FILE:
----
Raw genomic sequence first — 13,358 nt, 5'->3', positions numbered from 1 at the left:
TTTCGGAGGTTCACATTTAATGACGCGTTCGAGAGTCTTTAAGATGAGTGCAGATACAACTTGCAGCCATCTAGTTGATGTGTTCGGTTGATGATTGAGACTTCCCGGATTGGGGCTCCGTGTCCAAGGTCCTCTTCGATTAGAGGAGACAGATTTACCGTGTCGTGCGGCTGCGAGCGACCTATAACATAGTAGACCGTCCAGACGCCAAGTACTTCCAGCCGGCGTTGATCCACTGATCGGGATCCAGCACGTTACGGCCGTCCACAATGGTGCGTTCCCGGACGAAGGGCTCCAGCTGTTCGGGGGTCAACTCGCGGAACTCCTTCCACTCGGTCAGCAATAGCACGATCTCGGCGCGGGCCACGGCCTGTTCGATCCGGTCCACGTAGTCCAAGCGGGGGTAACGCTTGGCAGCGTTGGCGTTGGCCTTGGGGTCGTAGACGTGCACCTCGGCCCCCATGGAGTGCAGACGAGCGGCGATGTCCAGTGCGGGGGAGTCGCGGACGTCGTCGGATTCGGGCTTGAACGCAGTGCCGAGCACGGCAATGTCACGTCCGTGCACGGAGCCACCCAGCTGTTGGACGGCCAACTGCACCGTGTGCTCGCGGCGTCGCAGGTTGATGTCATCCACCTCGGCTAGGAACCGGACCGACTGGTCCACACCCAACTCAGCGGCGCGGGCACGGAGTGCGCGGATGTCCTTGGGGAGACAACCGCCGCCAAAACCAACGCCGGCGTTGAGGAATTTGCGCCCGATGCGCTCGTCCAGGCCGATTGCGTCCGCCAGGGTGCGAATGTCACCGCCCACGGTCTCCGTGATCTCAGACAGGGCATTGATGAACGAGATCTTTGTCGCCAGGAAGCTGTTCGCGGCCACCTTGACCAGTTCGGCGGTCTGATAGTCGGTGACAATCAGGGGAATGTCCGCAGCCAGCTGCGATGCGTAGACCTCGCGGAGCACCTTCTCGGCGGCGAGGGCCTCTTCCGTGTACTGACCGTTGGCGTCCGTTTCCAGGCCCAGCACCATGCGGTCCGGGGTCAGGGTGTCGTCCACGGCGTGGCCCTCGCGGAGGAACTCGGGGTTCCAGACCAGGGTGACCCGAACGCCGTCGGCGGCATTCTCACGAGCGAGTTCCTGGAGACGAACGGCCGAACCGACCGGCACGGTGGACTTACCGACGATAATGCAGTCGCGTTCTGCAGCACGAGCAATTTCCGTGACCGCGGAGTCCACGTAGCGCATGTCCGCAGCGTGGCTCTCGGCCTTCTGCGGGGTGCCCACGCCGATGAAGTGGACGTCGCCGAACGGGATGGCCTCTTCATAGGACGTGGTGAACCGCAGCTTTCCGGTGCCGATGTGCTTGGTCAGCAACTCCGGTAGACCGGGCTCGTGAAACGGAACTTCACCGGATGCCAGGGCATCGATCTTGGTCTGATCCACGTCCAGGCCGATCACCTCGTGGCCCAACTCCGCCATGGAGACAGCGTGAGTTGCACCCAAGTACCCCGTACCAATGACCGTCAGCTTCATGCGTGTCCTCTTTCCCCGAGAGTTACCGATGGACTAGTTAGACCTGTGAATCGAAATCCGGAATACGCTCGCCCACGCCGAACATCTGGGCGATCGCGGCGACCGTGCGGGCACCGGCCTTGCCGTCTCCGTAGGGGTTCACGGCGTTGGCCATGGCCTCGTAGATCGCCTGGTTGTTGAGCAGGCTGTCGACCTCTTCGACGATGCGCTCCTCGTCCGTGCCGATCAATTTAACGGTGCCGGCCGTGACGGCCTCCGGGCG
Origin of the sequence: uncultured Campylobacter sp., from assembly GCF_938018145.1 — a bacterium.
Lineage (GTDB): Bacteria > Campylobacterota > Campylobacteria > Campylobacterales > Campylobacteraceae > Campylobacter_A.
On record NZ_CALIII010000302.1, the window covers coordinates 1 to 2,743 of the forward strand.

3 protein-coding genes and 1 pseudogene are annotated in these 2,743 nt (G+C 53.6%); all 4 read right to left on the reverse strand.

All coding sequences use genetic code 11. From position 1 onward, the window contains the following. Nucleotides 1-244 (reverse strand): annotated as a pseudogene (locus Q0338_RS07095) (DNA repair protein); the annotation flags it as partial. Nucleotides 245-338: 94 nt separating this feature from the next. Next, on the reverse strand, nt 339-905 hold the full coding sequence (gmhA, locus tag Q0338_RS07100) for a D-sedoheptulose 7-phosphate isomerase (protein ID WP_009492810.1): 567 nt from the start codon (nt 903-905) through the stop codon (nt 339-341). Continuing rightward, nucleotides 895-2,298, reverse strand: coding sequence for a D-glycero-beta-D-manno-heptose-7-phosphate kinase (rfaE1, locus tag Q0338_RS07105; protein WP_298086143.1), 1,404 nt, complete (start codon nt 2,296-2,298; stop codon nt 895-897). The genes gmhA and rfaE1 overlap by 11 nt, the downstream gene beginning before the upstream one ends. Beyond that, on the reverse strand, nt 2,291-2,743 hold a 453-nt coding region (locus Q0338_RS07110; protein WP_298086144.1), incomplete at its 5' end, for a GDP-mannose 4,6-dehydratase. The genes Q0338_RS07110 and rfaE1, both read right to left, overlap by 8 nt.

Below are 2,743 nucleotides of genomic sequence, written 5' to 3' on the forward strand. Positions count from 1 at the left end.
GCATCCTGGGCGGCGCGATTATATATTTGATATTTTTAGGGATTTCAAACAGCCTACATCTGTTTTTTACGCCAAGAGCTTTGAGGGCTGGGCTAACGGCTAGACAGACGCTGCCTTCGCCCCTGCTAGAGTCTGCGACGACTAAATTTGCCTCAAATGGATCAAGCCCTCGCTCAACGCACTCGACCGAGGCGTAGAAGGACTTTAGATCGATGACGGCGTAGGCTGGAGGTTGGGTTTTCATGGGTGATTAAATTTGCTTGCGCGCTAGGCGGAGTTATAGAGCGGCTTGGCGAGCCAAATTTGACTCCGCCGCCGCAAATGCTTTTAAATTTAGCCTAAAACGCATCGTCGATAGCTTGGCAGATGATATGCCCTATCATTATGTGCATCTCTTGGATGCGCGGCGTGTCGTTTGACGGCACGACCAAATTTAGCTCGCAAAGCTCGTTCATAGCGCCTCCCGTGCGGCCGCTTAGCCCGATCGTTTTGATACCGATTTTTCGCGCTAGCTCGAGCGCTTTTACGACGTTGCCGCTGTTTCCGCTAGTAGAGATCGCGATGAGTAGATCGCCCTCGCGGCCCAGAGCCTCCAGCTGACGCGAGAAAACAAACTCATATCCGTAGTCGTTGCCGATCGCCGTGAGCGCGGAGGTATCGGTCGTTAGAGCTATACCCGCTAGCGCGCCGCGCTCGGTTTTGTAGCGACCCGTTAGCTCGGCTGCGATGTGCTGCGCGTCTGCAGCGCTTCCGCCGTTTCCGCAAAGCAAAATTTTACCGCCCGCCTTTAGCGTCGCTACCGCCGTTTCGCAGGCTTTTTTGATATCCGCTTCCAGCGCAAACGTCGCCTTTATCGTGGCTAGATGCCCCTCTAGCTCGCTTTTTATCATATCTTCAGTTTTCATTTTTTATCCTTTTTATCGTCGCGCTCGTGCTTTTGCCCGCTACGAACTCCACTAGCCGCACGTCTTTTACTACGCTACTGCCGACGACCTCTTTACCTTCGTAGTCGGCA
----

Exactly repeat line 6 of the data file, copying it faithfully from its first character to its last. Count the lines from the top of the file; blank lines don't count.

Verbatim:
3 protein-coding genes and 1 pseudogene are annotated in these 2,743 nt (G+C 53.6%); all 4 read right to left on the reverse strand.